By Chase Downey, contributor
After nearly a year and a half of being closed, Court Square Theater is planning to reopen, starting with an open house this weekend, followed by the Hispanic Film Festival at the end of September.
The theater has been closed since May 22, 2020, when the Arts Council of the Valley suspended its operations following a loss of funding in the wake of the pandemic. A year later, on May 26, the art council’s board of directors voted to reopen Court Square Theater, and it hired a new managing director, J.P. Gulla. Gulla previously served on the art council’s board. His new position focuses on getting the theater back on its feet by overseeing the installation of new safety measures.
The theater began its renovations on Aug. 9 with the replacement of its two HVAC units. The new units are equipped with bipolar ionization purification systems, a method of air purification that generates positively and negatively charged particles, which are marketed as being able to remove SARS-2-CoV, the COVID-19 virus, from the air. According to the U.S. Environmental Protection Agency, bipolar ionization can not single-handedly protect against COVID-19, but when coupled with social distancing and masking guidelines it has the ability to reduce airborne transmission.
Court Square Theater includes a stage, which has allowed it to be a venue for musical acts and plays, in addition to showing movies. Gulla said the theater will restart primarily with films, allowing audiences to sit where they want to sit and wearing masks, if they feel comfortable.
Gulla said staff will wear masks at Court Square Theater, and the theater will recommend audience members wear masks — but will not require them to be worn by vaccinated individuals. He also said it’s too early in the process to be looking at introducing vaccine passports, but the theater “will see what other theaters are doing in the area…and put a plan together” to adopt similar measures when the time comes.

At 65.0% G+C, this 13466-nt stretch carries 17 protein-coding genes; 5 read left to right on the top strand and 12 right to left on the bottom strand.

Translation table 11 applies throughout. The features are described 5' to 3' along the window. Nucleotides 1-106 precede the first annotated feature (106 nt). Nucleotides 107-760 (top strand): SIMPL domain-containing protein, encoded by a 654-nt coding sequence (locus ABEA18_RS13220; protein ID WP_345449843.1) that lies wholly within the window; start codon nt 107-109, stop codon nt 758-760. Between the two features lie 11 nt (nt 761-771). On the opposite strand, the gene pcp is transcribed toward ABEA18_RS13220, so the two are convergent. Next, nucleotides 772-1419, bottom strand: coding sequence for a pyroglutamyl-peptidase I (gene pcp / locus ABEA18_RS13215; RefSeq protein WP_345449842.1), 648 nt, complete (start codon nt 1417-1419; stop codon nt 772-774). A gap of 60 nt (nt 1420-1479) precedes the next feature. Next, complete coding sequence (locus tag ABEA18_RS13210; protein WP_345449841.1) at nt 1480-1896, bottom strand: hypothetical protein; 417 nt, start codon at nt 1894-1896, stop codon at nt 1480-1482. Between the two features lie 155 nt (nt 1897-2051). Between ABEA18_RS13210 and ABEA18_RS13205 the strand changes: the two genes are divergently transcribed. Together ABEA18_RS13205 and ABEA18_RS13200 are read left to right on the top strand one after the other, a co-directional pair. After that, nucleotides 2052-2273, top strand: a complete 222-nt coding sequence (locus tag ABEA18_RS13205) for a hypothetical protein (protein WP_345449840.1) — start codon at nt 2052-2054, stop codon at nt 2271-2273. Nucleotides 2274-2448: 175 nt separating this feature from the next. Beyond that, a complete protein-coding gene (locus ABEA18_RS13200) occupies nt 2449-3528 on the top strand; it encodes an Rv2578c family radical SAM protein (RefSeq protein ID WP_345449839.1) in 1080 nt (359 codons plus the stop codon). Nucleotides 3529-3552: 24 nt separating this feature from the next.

“We do foresee something happening with a mask mandate, but that is up to Gov. (Ralph) Northam, and whether or not that is something he is instituting in theaters,”Gulla said. He said the same would go for whether the theater must limit the number of people in the theater.
The first time the theater will reopen its doors will be Saturday for an open house during the Harrisonburg Downtown Renaissance’s “Best.Weekend.Ever.”
Community members can munch on free popcorn while taking tours of the theater, giving Court Square Theater a chance to showcase its improvements and promote its upcoming Hispanic Film Festival, which will run from Sept. 29-Oct. 3. Additionally, the theater will hold a free reading of Mary Chase’s Harvey after the tours at 1 p.m. on Sept. 4.
The first film to be shown at Court Square Theater will be “I Carry You With Me” — the 2020 film starring Armando Espitia, Christian Vazquez and Michelle Rodriguez — on Sept. 29 for the opening film for the Hispanic Film Festival.